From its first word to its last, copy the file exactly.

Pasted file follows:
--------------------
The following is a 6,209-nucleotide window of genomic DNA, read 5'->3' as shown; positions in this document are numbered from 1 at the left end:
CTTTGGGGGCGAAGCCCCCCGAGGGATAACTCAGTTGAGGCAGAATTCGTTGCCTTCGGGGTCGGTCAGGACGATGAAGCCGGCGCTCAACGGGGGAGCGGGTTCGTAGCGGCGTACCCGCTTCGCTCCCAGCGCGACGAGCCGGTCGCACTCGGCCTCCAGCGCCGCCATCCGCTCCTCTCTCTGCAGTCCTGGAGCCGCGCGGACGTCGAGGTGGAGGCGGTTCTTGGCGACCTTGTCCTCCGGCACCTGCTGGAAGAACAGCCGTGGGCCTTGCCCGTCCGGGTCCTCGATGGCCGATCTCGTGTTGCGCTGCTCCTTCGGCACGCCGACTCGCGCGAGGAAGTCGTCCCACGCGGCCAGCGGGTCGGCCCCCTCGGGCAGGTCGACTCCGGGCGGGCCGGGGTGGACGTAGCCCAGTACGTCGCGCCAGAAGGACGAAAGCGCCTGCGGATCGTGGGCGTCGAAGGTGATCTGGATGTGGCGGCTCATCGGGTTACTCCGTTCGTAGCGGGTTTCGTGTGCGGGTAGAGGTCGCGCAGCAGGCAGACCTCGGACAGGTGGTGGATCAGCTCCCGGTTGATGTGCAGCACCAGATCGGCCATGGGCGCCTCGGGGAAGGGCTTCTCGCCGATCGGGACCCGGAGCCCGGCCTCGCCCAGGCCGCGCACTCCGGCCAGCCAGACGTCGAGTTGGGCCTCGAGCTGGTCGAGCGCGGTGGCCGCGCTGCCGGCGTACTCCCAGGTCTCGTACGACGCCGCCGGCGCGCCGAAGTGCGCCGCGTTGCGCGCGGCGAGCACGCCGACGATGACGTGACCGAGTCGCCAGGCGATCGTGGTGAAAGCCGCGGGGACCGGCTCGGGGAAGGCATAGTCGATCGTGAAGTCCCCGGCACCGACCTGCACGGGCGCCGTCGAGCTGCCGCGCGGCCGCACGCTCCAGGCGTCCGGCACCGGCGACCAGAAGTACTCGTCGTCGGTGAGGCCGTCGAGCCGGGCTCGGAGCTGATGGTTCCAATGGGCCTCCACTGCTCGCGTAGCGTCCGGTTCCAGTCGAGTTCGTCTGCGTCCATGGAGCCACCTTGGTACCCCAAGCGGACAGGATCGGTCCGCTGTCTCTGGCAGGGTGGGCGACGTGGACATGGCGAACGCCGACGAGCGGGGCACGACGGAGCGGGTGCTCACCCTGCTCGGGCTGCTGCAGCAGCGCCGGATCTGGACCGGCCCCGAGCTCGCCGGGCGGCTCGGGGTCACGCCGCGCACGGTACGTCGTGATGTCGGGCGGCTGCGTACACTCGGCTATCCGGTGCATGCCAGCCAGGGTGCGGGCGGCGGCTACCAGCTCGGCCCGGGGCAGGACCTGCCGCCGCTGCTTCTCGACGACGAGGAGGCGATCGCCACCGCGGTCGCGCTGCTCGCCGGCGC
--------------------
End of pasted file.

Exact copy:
The following is a 6,209-nucleotide window of genomic DNA, read 5'->3' as shown; positions in this document are numbered from 1 at the left end:
CTTTGGGGGCGAAGCCCCCCGAGGGATAACTCAGTTGAGGCAGAATTCGTTGCCTTCGGGGTCGGTCAGGACGATGAAGCCGGCGCTCAACGGGGGAGCGGGTTCGTAGCGGCGTACCCGCTTCGCTCCCAGCGCGACGAGCCGGTCGCACTCGGCCTCCAGCGCCGCCATCCGCTCCTCTCTCTGCAGTCCTGGAGCCGCGCGGACGTCGAGGTGGAGGCGGTTCTTGGCGACCTTGTCCTCCGGCACCTGCTGGAAGAACAGCCGTGGGCCTTGCCCGTCCGGGTCCTCGATGGCCGATCTCGTGTTGCGCTGCTCCTTCGGCACGCCGACTCGCGCGAGGAAGTCGTCCCACGCGGCCAGCGGGTCGGCCCCCTCGGGCAGGTCGACTCCGGGCGGGCCGGGGTGGACGTAGCCCAGTACGTCGCGCCAGAAGGACGAAAGCGCCTGCGGATCGTGGGCGTCGAAGGTGATCTGGATGTGGCGGCTCATCGGGTTACTCCGTTCGTAGCGGGTTTCGTGTGCGGGTAGAGGTCGCGCAGCAGGCAGACCTCGGACAGGTGGTGGATCAGCTCCCGGTTGATGTGCAGCACCAGATCGGCCATGGGCGCCTCGGGGAAGGGCTTCTCGCCGATCGGGACCCGGAGCCCGGCCTCGCCCAGGCCGCGCACTCCGGCCAGCCAGACGTCGAGTTGGGCCTCGAGCTGGTCGAGCGCGGTGGCCGCGCTGCCGGCGTACTCCCAGGTCTCGTACGACGCCGCCGGCGCGCCGAAGTGCGCCGCGTTGCGCGCGGCGAGCACGCCGACGATGACGTGACCGAGTCGCCAGGCGATCGTGGTGAAAGCCGCGGGGACCGGCTCGGGGAAGGCATAGTCGATCGTGAAGTCCCCGGCACCGACCTGCACGGGCGCCGTCGAGCTGCCGCGCGGCCGCACGCTCCAGGCGTCCGGCACCGGCGACCAGAAGTACTCGTCGTCGGTGAGGCCGTCGAGCCGGGCTCGGAGCTGATGGTTCCAATGGGCCTCCACTGCTCGCGTAGCGTCCGGTTCCAGTCGAGTTCGTCTGCGTCCATGGAGCCACCTTGGTACCCCAAGCGGACAGGATCGGTCCGCTGTCTCTGGCAGGGTGGGCGACGTGGACATGGCGAACGCCGACGAGCGGGGCACGACGGAGCGGGTGCTCACCCTGCTCGGGCTGCTGCAGCAGCGCCGGATCTGGACCGGCCCCGAGCTCGCCGGGCGGCTCGGGGTCACGCCGCGCACGGTACGTCGTGATGTCGGGCGGCTGCGTACACTCGGCTATCCGGTGCATGCCAGCCAGGGTGCGGGCGGCGGCTACCAGCTCGGCCCGGGGCAGGACCTGCCGCCGCTGCTTCTCGACGACGAGGAGGCGATCGCCACCGCGGTCGCGCTGCTCGCCGGCGC